21 cockatoos have been found, alive, jammed in bottles.

Sickening.

22 live parrots — most of them critically endangered — have been found jammed in bottles in Indonesia.

A 37-year-old suspected wildlife smuggler has been arrested after officials at at the Tanjung Perak port found the creatures inside the man’s baggage.

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“We found 21 yellow-crested cockatoos and one green parrot”. (Photo: Getty Images)

 

“We found 21 yellow-crested cockatoos and one green parrot,” criminal investigation unit head, Aldy Sulaiman, said.

“All the birds were found inside water bottles, which were packed in a crate.”

The bottoms of the bottles had been cut off to squeeze the birds inside, ABC News reports.

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The birds were mostly yellow-crested cockatoos – which are native to Indonesia and East Timor. (Photo: Getty Images)

The birds were mostly yellow-crested cockatoos — which are native to Indonesia and East Timor, and are different to the more common sulphur-crested cockatoo found in Australia.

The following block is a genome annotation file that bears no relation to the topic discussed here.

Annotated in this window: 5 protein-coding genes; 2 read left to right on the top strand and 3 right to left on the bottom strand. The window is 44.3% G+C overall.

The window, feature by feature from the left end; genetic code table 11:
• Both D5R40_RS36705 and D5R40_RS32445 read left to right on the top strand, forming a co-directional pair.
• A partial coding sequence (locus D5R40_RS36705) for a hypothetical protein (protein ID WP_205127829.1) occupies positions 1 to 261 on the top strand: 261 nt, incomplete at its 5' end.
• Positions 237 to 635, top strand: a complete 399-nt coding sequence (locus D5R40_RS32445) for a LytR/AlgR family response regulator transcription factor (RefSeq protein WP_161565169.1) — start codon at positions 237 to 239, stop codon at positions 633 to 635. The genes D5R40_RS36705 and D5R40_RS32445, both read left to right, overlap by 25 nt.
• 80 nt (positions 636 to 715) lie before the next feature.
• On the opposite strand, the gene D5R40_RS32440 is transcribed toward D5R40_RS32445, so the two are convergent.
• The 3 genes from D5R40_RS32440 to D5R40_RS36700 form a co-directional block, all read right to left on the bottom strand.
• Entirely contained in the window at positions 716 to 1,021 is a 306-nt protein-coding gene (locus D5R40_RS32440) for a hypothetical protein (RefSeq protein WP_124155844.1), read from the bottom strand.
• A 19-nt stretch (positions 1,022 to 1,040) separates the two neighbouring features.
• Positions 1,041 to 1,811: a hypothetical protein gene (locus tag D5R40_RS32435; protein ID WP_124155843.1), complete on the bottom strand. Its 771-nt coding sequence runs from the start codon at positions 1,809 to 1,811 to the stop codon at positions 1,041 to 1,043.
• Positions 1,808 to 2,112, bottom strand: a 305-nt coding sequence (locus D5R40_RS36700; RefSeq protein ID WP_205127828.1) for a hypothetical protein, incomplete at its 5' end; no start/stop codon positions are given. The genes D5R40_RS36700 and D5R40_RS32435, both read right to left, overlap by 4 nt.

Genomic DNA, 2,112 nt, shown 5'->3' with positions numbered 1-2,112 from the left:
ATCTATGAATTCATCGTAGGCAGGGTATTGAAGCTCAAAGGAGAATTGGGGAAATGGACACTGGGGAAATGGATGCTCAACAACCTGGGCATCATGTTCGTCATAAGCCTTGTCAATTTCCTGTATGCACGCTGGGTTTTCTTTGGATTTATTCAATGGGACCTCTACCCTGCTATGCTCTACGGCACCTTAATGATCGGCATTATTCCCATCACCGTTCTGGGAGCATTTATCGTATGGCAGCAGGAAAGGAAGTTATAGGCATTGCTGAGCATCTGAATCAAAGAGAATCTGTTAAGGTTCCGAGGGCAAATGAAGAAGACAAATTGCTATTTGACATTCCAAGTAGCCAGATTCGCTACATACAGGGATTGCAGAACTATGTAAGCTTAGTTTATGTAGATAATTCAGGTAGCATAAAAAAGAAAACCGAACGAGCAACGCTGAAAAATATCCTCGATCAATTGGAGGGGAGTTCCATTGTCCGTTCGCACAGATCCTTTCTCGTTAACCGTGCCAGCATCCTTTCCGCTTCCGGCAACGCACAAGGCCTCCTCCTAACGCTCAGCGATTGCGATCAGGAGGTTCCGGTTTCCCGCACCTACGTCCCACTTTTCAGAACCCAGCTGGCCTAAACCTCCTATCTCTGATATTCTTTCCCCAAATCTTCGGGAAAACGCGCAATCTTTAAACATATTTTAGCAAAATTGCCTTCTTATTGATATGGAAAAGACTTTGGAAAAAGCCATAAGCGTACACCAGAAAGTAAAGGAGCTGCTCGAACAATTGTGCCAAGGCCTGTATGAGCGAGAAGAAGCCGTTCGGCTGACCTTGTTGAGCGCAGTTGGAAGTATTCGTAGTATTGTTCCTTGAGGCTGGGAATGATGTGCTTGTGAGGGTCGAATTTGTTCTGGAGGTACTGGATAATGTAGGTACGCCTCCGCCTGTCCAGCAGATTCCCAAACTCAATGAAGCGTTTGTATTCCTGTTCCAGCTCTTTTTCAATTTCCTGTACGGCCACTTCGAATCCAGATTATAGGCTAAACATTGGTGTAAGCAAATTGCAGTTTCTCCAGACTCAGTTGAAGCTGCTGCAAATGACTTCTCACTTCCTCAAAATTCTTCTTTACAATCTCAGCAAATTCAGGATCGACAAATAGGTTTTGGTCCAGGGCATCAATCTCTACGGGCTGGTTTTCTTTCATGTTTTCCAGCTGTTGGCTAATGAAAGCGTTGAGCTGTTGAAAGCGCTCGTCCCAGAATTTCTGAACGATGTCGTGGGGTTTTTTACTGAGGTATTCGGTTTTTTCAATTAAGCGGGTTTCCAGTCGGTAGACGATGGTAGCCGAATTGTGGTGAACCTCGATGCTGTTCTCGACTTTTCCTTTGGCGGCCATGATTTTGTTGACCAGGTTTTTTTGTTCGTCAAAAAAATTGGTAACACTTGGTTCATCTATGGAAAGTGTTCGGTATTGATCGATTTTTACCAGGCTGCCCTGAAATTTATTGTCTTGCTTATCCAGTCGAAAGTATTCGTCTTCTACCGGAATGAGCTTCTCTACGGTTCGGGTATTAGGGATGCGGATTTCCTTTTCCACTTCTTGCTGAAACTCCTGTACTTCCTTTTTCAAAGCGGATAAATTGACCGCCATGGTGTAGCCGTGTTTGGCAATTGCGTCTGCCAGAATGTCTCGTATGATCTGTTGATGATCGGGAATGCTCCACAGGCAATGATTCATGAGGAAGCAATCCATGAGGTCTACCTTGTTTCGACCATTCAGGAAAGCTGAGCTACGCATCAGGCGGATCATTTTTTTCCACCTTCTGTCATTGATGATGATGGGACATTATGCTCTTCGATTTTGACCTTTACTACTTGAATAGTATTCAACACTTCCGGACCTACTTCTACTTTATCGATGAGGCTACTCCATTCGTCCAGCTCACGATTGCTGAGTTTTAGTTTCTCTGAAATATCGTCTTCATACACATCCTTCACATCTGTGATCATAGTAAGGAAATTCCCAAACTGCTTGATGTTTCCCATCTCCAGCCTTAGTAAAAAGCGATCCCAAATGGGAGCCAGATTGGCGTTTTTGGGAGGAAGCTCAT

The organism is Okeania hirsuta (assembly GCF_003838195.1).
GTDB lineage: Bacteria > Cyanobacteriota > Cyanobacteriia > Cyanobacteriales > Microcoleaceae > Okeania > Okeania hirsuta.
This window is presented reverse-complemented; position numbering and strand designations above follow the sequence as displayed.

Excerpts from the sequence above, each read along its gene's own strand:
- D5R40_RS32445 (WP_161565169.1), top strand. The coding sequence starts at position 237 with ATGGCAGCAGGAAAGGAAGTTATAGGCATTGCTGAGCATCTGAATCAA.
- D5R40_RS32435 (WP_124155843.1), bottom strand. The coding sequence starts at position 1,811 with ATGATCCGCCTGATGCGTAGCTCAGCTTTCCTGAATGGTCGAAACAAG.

The suspected wildlife smuggler had admitted to carrying two birds for a friend, Mr Sulaiman said. The man reportedly claimed to know nothing about the other animals, however.

If found guilty of smuggling, the man could face up to five years in prison, ABC News reports.

The rescued birds have since been sent to Indonesia’s natural resources conservation office.

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Yellow-Crested Cockatoo Rescued In Surabaya, Indonesia. (Photo: Getty Images)

Yellow-crested cockatoos are critically endangered, according to the International Union for Conservation of Nature.

Their numbers are at a critical low due to deforestation and poaching.  Recent studies suggest there may be less than 7,000 individuals remaining, Daily Mail reports.

More animal conservation: Japan has been banned from whaling.

While Indonesia has laws to control wildlife hunting and trade, enforcement is weak, the Wildlife Conservation Society reports.

More than 10,000 parrots, including cockatoos, are captured from the wild in North Halmahera, Indonesia, each year to supply the illegal wildlife trade, according to ProFauna Indonesia.

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